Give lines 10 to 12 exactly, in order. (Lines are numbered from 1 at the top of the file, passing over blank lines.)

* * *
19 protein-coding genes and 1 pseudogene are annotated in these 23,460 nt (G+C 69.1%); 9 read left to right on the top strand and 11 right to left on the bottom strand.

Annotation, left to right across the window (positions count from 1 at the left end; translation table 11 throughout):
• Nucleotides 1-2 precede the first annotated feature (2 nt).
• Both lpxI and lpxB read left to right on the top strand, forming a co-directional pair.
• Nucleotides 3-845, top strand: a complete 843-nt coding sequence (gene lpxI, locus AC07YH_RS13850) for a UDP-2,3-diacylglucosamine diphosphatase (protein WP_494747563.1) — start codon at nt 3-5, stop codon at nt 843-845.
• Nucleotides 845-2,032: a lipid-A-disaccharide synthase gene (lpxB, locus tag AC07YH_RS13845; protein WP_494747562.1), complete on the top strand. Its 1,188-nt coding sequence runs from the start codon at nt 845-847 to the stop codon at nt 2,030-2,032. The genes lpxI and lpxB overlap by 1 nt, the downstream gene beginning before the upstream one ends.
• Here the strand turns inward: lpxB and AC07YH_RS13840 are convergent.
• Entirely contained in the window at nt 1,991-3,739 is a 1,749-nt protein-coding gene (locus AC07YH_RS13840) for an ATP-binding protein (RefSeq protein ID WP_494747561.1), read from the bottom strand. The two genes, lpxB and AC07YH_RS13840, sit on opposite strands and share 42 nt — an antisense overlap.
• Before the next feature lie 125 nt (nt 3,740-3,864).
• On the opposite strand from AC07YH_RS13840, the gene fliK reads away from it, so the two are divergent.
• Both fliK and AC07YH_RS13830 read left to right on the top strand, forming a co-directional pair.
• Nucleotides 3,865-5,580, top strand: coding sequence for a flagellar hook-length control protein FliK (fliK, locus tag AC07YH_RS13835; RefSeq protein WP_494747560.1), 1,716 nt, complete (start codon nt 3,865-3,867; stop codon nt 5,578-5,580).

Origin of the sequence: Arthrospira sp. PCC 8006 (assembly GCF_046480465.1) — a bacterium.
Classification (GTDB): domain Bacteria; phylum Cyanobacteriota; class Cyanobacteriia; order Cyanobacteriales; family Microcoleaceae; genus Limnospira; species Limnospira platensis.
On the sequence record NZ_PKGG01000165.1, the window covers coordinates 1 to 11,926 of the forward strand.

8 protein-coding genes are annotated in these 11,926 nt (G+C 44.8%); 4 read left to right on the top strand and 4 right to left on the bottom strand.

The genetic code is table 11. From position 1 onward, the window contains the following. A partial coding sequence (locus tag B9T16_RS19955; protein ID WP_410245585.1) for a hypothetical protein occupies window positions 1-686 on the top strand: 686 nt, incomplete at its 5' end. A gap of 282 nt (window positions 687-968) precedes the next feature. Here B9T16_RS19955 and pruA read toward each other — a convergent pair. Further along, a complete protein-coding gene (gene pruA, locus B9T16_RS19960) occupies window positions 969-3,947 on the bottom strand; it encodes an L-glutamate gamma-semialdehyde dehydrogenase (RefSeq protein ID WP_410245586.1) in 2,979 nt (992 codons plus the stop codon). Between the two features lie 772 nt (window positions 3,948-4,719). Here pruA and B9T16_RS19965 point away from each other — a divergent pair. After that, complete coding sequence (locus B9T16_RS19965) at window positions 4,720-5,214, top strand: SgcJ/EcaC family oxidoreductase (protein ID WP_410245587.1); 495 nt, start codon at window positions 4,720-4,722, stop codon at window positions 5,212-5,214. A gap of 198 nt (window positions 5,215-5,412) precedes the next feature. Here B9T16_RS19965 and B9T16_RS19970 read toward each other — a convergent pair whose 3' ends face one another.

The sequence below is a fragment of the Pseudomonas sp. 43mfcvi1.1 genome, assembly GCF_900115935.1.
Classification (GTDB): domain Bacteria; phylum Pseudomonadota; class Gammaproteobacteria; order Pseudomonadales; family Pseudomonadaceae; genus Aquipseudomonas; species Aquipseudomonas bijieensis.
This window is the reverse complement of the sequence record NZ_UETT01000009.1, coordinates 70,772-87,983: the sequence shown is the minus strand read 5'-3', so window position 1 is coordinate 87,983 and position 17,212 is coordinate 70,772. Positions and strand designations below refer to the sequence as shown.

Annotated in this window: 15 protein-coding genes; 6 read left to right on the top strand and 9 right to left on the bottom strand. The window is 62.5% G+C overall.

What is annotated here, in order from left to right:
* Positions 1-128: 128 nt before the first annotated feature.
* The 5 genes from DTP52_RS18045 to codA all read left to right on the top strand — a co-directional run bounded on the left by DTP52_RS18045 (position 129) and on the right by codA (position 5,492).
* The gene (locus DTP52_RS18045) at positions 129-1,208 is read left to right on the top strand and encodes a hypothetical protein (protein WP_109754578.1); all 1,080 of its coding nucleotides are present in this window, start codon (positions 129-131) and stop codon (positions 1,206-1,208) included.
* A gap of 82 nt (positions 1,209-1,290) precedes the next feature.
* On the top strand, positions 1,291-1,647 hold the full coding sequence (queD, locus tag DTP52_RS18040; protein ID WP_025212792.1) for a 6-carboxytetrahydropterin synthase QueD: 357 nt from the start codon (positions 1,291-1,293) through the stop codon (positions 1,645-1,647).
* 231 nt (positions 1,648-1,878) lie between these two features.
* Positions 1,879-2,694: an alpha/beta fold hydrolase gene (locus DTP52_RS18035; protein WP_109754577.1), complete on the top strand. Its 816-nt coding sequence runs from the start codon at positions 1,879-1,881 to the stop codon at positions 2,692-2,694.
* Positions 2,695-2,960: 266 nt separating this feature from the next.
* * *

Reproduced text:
• On the opposite strand from AC07YH_RS13840, the gene fliK reads away from it, so the two are divergent.
• Both fliK and AC07YH_RS13830 read left to right on the top strand, forming a co-directional pair.
• Nucleotides 3,865-5,580, top strand: coding sequence for a flagellar hook-length control protein FliK (fliK, locus tag AC07YH_RS13835; RefSeq protein WP_494747560.1), 1,716 nt, complete (start codon nt 3,865-3,867; stop codon nt 5,578-5,580).